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State of emergency extended to end of year in Marion

The original order was issued on June 18


MARION, Ky. (STORY COURTESY OF OUR FRIENDS AT KENTUCKY TODAY ) – At the request of local government officials, Gov. Andy Beshear has issued an executive order extending the state of emergency due to the city of Marion’s water crisis through the end of the year.

The original order was issued on June 18, for the Crittenden County community, after the governor received a request from city officials, due to a water shortage. Such an order can only be for 30 days, unless an extension is requested by local officials, which has occurred.

Lake George, the primary reservoir for Marion’s residents and businesses, needed to be drained because of a levee failure. That, coupled with limited rainfall and unseasonably warm weather, has now caused the water shortage to become critical.

City officials posted on Facebook that Marion received nearly an inch and a half of rain over the weekend, which raised the level of Old City Lake, their back-up water source, by about an inch. That has bought the community an additional day or two to their water supply.

Danielle Duncan, with the city of Marion, told WPSD-TV, "We are looking at opening up another pump center. I don't know the exact location of that yet, but the National Guard is hauling from a different center than our P&H Farms crew, so we're hoping that will also help increase what's being brought into Old City Lake."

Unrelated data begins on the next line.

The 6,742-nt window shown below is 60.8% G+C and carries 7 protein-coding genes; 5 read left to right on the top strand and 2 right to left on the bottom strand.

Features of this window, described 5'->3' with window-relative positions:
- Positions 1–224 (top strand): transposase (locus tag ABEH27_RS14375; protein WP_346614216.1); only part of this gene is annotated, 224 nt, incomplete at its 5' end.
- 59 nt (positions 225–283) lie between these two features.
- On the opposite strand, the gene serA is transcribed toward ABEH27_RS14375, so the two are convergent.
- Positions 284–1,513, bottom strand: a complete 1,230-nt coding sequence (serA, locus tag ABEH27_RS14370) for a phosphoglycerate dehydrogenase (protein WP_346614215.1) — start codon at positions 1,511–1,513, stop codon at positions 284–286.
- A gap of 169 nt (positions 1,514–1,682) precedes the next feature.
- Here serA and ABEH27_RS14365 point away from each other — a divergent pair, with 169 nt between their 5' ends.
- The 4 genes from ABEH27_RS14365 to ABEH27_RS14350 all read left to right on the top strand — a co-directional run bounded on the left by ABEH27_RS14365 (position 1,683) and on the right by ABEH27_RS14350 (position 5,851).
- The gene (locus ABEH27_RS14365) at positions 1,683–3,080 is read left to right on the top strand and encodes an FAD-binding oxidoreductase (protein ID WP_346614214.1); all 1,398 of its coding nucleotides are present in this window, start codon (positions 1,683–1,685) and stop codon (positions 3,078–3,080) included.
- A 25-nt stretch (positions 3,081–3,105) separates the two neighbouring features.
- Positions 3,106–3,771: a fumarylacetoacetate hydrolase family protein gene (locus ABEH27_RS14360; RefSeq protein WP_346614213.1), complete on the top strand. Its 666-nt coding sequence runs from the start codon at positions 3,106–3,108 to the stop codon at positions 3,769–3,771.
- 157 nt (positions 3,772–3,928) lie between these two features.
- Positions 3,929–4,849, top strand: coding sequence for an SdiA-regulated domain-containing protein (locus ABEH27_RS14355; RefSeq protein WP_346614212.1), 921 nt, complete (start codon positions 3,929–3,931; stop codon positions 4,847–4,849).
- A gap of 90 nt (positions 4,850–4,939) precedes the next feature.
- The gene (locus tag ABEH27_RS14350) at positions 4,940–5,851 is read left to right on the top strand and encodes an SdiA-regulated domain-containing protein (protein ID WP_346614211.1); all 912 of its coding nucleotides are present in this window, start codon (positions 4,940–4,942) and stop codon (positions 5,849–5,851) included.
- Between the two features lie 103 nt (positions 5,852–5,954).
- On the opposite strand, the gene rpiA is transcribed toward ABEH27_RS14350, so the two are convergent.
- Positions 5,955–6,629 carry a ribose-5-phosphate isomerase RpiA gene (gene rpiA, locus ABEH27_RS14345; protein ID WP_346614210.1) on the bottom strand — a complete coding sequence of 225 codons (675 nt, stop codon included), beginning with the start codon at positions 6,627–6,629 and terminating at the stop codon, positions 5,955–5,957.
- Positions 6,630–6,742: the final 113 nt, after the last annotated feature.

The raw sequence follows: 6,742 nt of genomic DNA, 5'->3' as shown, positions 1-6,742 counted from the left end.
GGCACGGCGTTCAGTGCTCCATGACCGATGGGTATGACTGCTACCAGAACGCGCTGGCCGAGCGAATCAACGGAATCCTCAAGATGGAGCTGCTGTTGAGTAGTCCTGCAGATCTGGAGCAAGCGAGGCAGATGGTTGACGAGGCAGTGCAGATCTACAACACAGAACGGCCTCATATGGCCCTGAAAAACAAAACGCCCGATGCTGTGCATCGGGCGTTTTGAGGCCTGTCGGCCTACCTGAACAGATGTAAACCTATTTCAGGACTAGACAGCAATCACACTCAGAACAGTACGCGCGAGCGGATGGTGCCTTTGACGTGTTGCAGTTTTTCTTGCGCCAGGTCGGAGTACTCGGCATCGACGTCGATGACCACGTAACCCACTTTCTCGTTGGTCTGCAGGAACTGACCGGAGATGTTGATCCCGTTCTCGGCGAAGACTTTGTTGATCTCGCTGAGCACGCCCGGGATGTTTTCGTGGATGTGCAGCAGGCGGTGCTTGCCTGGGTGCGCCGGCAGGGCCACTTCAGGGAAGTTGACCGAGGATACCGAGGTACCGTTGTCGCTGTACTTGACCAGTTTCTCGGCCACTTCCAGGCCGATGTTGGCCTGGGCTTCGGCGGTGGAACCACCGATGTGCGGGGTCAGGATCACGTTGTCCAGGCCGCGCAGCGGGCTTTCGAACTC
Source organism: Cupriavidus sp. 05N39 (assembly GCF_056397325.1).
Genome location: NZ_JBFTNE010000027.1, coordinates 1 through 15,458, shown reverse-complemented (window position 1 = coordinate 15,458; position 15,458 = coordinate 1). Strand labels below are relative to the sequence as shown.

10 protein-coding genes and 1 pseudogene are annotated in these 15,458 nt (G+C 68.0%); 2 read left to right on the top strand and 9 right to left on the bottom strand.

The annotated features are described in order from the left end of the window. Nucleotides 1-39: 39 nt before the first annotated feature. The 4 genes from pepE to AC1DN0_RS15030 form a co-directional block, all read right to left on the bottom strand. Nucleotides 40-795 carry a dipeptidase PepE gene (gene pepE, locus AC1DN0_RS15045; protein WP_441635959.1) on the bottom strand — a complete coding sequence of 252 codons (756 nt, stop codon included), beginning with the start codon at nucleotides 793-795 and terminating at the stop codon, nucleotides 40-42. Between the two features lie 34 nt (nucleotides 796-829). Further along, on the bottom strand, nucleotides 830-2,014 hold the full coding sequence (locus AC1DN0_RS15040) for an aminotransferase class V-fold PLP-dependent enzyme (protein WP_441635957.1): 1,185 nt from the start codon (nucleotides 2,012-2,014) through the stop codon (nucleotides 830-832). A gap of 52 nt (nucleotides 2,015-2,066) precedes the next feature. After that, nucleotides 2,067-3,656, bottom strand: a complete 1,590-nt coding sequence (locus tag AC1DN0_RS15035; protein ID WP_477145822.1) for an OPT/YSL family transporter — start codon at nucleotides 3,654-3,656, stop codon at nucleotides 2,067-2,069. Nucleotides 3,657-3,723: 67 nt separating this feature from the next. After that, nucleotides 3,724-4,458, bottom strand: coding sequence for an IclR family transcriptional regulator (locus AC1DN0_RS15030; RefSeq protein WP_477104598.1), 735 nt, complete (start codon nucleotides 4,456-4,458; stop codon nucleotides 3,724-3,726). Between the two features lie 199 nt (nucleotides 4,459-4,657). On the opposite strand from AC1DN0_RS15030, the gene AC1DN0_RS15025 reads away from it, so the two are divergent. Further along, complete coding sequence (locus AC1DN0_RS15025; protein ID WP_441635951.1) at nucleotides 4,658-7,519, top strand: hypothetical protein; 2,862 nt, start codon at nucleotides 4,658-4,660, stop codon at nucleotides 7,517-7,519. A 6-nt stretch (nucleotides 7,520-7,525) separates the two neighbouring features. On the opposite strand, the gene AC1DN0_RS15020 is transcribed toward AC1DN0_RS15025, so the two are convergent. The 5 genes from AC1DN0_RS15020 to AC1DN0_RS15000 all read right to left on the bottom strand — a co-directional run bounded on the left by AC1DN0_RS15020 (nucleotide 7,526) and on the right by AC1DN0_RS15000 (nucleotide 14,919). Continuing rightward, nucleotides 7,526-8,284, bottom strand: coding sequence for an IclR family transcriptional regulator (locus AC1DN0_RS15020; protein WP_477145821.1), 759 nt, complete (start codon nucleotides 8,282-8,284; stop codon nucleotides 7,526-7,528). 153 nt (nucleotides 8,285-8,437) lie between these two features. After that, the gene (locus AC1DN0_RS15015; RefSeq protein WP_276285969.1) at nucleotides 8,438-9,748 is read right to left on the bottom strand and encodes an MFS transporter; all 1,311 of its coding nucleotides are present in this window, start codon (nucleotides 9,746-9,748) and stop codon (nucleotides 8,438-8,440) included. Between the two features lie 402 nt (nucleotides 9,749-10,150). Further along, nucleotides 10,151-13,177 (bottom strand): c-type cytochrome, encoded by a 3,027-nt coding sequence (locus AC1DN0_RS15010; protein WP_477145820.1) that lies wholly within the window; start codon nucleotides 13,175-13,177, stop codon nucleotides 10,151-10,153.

Kentucky Baptist Disaster Relief and several Kentucky Baptist churches have joined in the effort to meet the ongoing needs of the community, including donations of bottled water while city and state officials work to come up with a more permanent solution.

As if the water shortage isn’t bad enough, a boil water advisory also remains in effect. 

“We continue to ask Marion residents to use bottled water for cooking and drinking,” said Marion City Administrator Adam Ledford. “The boil water advisory applies if you plan to use tap water for human consumption.”

Ledford noted while the boil water advisory is partly due to the high temperatures, “Oddly, it is also due to the conservation efforts undertaken by our water customers."

That is because of the inability to maintain safe chlorine levels.

Transportation Secretary Jim Gray issued an order allowing farm vehicles, which are normally prohibited from “for hire” use, to enter contracts with the state to transport raw bulk water from a fill point on the Tradewater River to the water treatment plant in Marion.

That order will remain in effect until Aug. 12 but could be extended.

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